St. Peter's Anglican Church
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Reflections

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Unless I See His Wounds

Alleluia! The Lord is risen!

A week and a half ago, we celebrated the greatest feast in the church year, the day when our Lord was resurrected from the grave—and the day he led us, by the hand, out of our own graves. If this doesn’t issue an “Alleluia” (God be praised!) from our lips, what ever could? This is the greatest news the world has ever known!

I’ve been spending a lot of time in  John 20 lately, and verses 19-28 have grabbed me in a way they never have before:

On the evening of that day, the first day of the week, the doors being locked where the disciples were for fear of the Jews, Jesus came and stood among them and said to them, “Peace be with you.” When he had said this, he showed them his hands and his side. Then the disciples were glad when they saw the Lord. Jesus said to them again, “Peace be with you. As the Father has sent me, even so I am sending you.” And when he had said this, he breathed on them and said to them, “Receive the Holy Spirit. If you forgive the sins of any, they are forgiven them; if you withhold forgiveness from any, it is withheld.”

Now Thomas, one of the twelve, called the Twin, was not with them when Jesus came. So the other disciples told him, “We have seen the Lord.” But he said to them, “Unless I see in his hands the mark of the nails, and place my finger into the mark of the nails, and place my hand into his side, I will never believe.”

Eight days later, his disciples were inside again, and Thomas was with them. Although the doors were locked, Jesus came and stood among them and said, “Peace be with you.” Then he said to Thomas, “Put your finger here, and see my hands; and put out your hand, and place it in my side. Do not disbelieve, but believe.” Thomas answered him, “My Lord and my God!”

The resurrection of Jesus is, without a doubt, the most important event ever to occur in the history of this world. It cements Jesus’ victory over the forces of evil in the world, it frees us from death’s captivity and gives us access to Jesus’ own perfect, eternal life, and it is because Jesus rose again that we may dare to hope that, one day, we will rise again too.

But in this passage, John shows us another consequence of the resurrection, something that brings us back to the very beginning of the Bible: The resurrection of Jesus Christ is the beginning of the new creation.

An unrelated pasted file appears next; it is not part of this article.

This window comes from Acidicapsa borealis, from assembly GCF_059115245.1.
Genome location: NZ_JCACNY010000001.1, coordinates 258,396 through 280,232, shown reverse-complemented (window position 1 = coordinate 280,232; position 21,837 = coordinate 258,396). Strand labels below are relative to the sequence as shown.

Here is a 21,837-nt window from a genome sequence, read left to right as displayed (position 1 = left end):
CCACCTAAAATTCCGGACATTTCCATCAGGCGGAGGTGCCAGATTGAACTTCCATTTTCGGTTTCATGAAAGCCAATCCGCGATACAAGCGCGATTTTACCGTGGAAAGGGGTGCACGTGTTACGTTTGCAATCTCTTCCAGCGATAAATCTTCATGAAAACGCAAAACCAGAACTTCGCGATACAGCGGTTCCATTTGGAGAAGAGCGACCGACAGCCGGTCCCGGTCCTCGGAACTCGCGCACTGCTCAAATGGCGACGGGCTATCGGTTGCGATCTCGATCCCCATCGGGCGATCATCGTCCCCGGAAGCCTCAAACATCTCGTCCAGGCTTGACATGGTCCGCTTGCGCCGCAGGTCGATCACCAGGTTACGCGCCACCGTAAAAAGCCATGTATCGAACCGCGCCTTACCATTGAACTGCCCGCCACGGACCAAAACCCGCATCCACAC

In the second creation account of Genesis, God forms the first man from the dust of the ground “and breathed into his nostrils the breath of life”—and we became living souls. Just as God breathed life into Adam, Jesus breathes a new life into the firstborn men of his new creation. Because of his life, death, and resurrection, the shalom that existed in the beginning is here once again, and it will never be lost again. “Peace be with you,” Jesus says. And it is. And it will be forever.

But did you notice that in between his two pronouncements of peace, Jesus showed them his wounds? I don’t think this is a coincidence. Sure, it’s a way for his apostles to be able to identify that it’s really him, that he really rose again. But I don’t think it’s just that. I think Jesus is showing the apostles the very reason this peace can exist.

“Peace be with you. Look at these wounds. They’re your wounds, and I shared them with you. I took them for you. You can have peace now.”

Thomas refused to believe Jesus was really back until he saw these wounds. The Church has been hard on Thomas over the years, but he’s no fool. He’s not headstrong, and he’s not a twenty-first century scientist who needs verifiable, reproducible evidence to believe something.

In fact, John reserves one of the most important roles in his story for this “doubter.” He’s the only one in the entire gospel who truly understands who Jesus is. Throughout the entire book, people argue over who Jesus is; they say he’s a good man, a prophet, a liar, a demon-possessed maniac. But only Thomas sees. Only Thomas says, “My Lord and my God!”

And it is these horrific wounds that clue Thomas in. It’s the hole in his side, the nail marks in his hands, and the scar tissue that prove to Thomas that Jesus is his God. Jesus Christ, the God of Israel and the God of the Church, is the wounded God. He’s the God who identifies with his people to the point of dying their own death, the death that they have died and continue to die. He is the God who joins himself to his people so that they may have his own life, the life that he lived and continues to live. He will never die again—and neither will we.

In John 20, the Author of Life is writing a new story. He has begun his new creation in the Church, and as the Father has sent him, he is sending his disciples into the world: “Go share in the wounds of the world. Let the world wound you, and forgive them. With the help of my Holy Spirit, go and spread the new shalom.”

We don’t have the luxury of a face-to-face encounter with Jesus like Thomas. But John includes these words from Jesus just for us: “Blessed are those who have not seen and yet have believed.” Will we believe today? Will we go and share this good news of the God who shares our wounds and lived to tell the tale? Will we take our place in his new creation?

He is risen indeed. Alleluia!

Andrew Russell